The Santa Clara Valley Chapter of the California Rare Fruit Growers (CRFG) will have its 2005 Scion Exchange on January 15, 2005. If you are interested in learning how to graft fruit trees or want to obtain new varieties to graft onto your existing trees, this is the place to be. The doors open to members at 10:00 am and to everyone else at 11:00 am. The doors close at 5:00 pm. For $10.00 you can become a member that day and get in early so you have best selection.
The 2005 scion exchange location is Emma Prusch Farm Park at 647 South King Road near Story Road in San Jose. Follow the signs from the main parking lot to the exchange. A nominal entrance fee of $5.00 allows you to gather all the fruit wood you could ever want and includes workshops on how to graft. Booklets will be available for a nominal charge on variety descriptions for many of the fruits offered. The CRFG has meetings on the first Saturday of even numbered months throughout the year at Prusch Farm Park at 1:00 pm. Speakers, plant raffles and exchanges occur at these meetings. More details on the local chapter of the organization can be found at http://www.crfg.org/chapters/santa_clara/index.html
Frosts kill tender plants so protection is a good idea on those cold winter nights. Place stakes around tender plants and cover with clear plastic or fabric such as a sheet or old drapery. Don't let the plastic touch the foliage. Wrap larger plants with strings of small Christmas tree lights and cover with a sheet. Turn the lights on at night. If plants are potted, then move them to a sheltered area such as a porch, under the eaves on the south side of the house or even under a tree. Be sure to uncover them during the day. Moving them indoors to a cool room would be good if possible. Don't prune frost damage on a plant until new growth starts in spring. The dead material helps protect the plant from further damage. One additional step would be to take cuttings of favorite tender plants to grow in a protected area just in case we have a hard frost that does kill the plant.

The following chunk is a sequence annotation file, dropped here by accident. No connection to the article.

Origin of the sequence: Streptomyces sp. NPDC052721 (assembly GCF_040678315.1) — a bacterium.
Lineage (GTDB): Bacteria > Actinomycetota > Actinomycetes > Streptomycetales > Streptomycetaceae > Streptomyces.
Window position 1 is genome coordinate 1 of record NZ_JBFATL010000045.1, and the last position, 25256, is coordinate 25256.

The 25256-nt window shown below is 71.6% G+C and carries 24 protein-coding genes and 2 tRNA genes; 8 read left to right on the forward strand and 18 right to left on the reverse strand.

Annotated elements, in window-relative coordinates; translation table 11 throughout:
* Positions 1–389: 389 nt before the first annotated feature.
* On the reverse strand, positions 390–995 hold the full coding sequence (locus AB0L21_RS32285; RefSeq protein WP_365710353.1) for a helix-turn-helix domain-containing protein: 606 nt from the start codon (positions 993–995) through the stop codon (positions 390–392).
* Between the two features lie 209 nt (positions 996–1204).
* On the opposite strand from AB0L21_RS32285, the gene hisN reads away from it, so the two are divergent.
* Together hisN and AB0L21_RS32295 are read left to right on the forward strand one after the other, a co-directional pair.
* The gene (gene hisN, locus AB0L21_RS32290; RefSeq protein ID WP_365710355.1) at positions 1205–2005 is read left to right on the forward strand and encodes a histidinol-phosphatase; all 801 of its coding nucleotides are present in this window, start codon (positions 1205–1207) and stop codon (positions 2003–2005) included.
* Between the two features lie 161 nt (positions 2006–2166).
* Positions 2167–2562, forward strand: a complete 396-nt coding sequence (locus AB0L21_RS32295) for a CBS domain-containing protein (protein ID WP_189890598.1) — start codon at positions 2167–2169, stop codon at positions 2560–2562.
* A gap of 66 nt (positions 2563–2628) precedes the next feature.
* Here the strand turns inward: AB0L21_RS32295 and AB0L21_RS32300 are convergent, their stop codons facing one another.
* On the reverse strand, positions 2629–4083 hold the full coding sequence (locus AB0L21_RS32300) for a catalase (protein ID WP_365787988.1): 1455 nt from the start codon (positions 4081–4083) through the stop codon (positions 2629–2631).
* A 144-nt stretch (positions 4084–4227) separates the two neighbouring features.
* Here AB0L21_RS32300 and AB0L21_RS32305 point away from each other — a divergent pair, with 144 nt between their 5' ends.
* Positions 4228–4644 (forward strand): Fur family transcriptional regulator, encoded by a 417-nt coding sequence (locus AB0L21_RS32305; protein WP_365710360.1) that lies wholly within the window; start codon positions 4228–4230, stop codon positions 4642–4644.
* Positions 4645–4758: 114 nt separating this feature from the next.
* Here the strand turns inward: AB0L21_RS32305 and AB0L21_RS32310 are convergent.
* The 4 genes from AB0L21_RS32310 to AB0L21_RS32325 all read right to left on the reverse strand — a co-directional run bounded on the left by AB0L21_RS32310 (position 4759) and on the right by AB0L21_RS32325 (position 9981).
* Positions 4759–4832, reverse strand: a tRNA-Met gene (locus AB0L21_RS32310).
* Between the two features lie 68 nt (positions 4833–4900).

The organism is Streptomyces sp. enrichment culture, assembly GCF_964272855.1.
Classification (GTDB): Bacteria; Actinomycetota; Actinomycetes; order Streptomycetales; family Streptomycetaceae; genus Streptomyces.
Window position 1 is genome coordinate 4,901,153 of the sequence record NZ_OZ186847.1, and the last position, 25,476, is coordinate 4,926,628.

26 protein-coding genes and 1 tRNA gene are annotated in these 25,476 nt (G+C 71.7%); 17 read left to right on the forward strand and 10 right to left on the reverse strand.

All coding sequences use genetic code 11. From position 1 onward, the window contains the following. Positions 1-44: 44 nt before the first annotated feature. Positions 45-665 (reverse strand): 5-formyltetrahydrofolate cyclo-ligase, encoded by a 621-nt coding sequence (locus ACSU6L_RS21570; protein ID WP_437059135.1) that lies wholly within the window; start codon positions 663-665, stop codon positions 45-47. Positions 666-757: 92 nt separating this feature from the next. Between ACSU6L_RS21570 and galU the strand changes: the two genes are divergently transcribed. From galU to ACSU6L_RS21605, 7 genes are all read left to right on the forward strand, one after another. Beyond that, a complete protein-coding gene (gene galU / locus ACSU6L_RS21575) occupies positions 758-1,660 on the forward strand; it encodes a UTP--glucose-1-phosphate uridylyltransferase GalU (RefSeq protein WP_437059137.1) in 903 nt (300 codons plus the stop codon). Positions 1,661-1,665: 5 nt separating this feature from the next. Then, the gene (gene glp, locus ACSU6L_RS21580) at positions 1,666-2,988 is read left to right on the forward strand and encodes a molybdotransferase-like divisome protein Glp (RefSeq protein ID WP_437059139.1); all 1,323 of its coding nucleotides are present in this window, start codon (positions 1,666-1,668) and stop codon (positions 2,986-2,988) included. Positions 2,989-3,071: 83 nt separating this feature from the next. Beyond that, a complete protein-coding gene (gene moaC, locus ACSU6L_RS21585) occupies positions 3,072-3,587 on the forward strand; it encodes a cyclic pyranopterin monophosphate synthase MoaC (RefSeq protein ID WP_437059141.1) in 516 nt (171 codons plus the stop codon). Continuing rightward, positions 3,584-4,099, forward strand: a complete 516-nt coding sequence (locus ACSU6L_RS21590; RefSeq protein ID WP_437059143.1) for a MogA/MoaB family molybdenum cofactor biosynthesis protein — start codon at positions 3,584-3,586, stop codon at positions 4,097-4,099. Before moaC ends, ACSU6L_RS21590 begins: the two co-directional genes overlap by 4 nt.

Now that you have tips on how to save your plants from frosts, the prediction for this winter's weather (through February at least) is for an El Niño winter. This means that SF Bay Area temperatures will average higher than normal by one to two degrees and rainfall is expected to average slightly more than normal. Over the past few years, we have come to expect unusual winter weather and we also know that predictions aren't infallible. Plants can become stressed with periods of too much moisture followed by periods of too little moisture. If there has been no rain for a week or two, check your soil using a shovel to make sure that it is evenly moist down six inches. If the soil has dried out, then apply additional irrigation to prevent stress for plant roots. This is especially critical for newly installed plantings.